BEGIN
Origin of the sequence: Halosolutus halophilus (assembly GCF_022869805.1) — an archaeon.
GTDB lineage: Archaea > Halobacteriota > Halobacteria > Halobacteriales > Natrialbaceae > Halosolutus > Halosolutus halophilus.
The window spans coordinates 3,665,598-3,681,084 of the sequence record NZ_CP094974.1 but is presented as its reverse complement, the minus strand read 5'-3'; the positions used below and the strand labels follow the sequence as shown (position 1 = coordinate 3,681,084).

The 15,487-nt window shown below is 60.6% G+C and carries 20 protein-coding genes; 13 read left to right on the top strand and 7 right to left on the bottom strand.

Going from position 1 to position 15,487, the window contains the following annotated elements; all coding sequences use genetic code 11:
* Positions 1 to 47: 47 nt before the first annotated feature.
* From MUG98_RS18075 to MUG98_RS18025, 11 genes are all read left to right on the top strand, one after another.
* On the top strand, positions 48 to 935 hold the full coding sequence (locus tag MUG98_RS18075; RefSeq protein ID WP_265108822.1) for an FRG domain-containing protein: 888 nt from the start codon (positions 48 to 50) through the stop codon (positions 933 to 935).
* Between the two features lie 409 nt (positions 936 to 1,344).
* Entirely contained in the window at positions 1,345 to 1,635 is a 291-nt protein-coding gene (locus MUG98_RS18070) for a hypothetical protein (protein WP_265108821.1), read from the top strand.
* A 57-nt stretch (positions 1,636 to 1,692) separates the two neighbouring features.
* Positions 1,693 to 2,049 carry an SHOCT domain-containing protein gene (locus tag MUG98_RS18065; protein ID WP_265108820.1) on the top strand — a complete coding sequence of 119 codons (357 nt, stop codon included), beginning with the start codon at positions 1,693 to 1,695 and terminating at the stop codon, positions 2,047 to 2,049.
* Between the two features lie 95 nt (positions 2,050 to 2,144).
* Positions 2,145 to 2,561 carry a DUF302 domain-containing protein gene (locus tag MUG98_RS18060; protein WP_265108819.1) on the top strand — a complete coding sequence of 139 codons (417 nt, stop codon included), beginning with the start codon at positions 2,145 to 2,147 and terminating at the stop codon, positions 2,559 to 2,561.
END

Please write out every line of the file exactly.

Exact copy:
Origin of the sequence: Halosolutus halophilus (assembly GCF_022869805.1) — an archaeon.
GTDB lineage: Archaea > Halobacteriota > Halobacteria > Halobacteriales > Natrialbaceae > Halosolutus > Halosolutus halophilus.
The window spans coordinates 3,665,598-3,681,084 of the sequence record NZ_CP094974.1 but is presented as its reverse complement, the minus strand read 5'-3'; the positions used below and the strand labels follow the sequence as shown (position 1 = coordinate 3,681,084).

The 15,487-nt window shown below is 60.6% G+C and carries 20 protein-coding genes; 13 read left to right on the top strand and 7 right to left on the bottom strand.

Going from position 1 to position 15,487, the window contains the following annotated elements; all coding sequences use genetic code 11:
* Positions 1 to 47: 47 nt before the first annotated feature.
* From MUG98_RS18075 to MUG98_RS18025, 11 genes are all read left to right on the top strand, one after another.
* On the top strand, positions 48 to 935 hold the full coding sequence (locus tag MUG98_RS18075; RefSeq protein ID WP_265108822.1) for an FRG domain-containing protein: 888 nt from the start codon (positions 48 to 50) through the stop codon (positions 933 to 935).
* Between the two features lie 409 nt (positions 936 to 1,344).
* Entirely contained in the window at positions 1,345 to 1,635 is a 291-nt protein-coding gene (locus MUG98_RS18070) for a hypothetical protein (protein WP_265108821.1), read from the top strand.
* A 57-nt stretch (positions 1,636 to 1,692) separates the two neighbouring features.
* Positions 1,693 to 2,049 carry an SHOCT domain-containing protein gene (locus tag MUG98_RS18065; protein ID WP_265108820.1) on the top strand — a complete coding sequence of 119 codons (357 nt, stop codon included), beginning with the start codon at positions 1,693 to 1,695 and terminating at the stop codon, positions 2,047 to 2,049.
* Between the two features lie 95 nt (positions 2,050 to 2,144).
* Positions 2,145 to 2,561 carry a DUF302 domain-containing protein gene (locus tag MUG98_RS18060; protein WP_265108819.1) on the top strand — a complete coding sequence of 139 codons (417 nt, stop codon included), beginning with the start codon at positions 2,145 to 2,147 and terminating at the stop codon, positions 2,559 to 2,561.